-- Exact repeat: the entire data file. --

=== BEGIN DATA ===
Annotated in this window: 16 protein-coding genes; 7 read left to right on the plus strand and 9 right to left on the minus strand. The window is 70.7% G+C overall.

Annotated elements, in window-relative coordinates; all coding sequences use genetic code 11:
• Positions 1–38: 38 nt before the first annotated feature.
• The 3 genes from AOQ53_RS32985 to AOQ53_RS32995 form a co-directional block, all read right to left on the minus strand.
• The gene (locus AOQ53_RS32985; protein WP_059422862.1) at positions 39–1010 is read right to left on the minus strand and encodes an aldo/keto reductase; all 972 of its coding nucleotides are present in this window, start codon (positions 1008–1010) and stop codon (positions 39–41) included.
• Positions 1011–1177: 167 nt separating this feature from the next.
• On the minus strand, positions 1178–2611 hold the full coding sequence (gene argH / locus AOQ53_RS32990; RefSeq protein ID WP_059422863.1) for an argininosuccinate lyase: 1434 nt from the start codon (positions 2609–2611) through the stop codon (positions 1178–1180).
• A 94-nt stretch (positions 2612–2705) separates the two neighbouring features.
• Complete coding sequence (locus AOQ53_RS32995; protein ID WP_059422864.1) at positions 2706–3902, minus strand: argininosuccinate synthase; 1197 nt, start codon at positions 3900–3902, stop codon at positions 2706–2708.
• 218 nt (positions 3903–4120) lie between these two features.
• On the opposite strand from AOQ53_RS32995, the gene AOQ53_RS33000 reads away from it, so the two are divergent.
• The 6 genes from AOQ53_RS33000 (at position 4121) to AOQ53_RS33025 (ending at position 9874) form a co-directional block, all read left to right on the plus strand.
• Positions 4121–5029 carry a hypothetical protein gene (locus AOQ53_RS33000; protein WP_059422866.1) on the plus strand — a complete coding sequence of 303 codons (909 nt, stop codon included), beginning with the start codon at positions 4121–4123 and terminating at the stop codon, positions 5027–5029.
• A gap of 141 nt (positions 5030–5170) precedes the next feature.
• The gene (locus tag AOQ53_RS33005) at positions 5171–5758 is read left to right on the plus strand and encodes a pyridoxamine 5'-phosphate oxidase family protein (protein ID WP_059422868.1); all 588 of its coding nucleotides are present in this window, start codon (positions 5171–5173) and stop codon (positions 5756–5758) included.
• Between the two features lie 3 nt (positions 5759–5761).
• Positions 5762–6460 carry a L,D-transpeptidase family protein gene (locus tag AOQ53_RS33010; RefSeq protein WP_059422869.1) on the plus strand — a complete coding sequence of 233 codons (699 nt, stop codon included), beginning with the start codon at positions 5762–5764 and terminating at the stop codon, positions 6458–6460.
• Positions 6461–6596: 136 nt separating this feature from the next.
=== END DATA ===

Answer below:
Annotated in this window: 16 protein-coding genes; 7 read left to right on the plus strand and 9 right to left on the minus strand. The window is 70.7% G+C overall.

Annotated elements, in window-relative coordinates; all coding sequences use genetic code 11:
• Positions 1–38: 38 nt before the first annotated feature.
• The 3 genes from AOQ53_RS32985 to AOQ53_RS32995 form a co-directional block, all read right to left on the minus strand.
• The gene (locus AOQ53_RS32985; protein WP_059422862.1) at positions 39–1010 is read right to left on the minus strand and encodes an aldo/keto reductase; all 972 of its coding nucleotides are present in this window, start codon (positions 1008–1010) and stop codon (positions 39–41) included.
• Positions 1011–1177: 167 nt separating this feature from the next.
• On the minus strand, positions 1178–2611 hold the full coding sequence (gene argH / locus AOQ53_RS32990; RefSeq protein ID WP_059422863.1) for an argininosuccinate lyase: 1434 nt from the start codon (positions 2609–2611) through the stop codon (positions 1178–1180).
• A 94-nt stretch (positions 2612–2705) separates the two neighbouring features.
• Complete coding sequence (locus AOQ53_RS32995; protein ID WP_059422864.1) at positions 2706–3902, minus strand: argininosuccinate synthase; 1197 nt, start codon at positions 3900–3902, stop codon at positions 2706–2708.
• 218 nt (positions 3903–4120) lie between these two features.
• On the opposite strand from AOQ53_RS32995, the gene AOQ53_RS33000 reads away from it, so the two are divergent.
• The 6 genes from AOQ53_RS33000 (at position 4121) to AOQ53_RS33025 (ending at position 9874) form a co-directional block, all read left to right on the plus strand.
• Positions 4121–5029 carry a hypothetical protein gene (locus AOQ53_RS33000; protein WP_059422866.1) on the plus strand — a complete coding sequence of 303 codons (909 nt, stop codon included), beginning with the start codon at positions 4121–4123 and terminating at the stop codon, positions 5027–5029.
• A gap of 141 nt (positions 5030–5170) precedes the next feature.
• The gene (locus tag AOQ53_RS33005) at positions 5171–5758 is read left to right on the plus strand and encodes a pyridoxamine 5'-phosphate oxidase family protein (protein ID WP_059422868.1); all 588 of its coding nucleotides are present in this window, start codon (positions 5171–5173) and stop codon (positions 5756–5758) included.
• Between the two features lie 3 nt (positions 5759–5761).
• Positions 5762–6460 carry a L,D-transpeptidase family protein gene (locus tag AOQ53_RS33010; RefSeq protein WP_059422869.1) on the plus strand — a complete coding sequence of 233 codons (699 nt, stop codon included), beginning with the start codon at positions 5762–5764 and terminating at the stop codon, positions 6458–6460.
• Positions 6461–6596: 136 nt separating this feature from the next.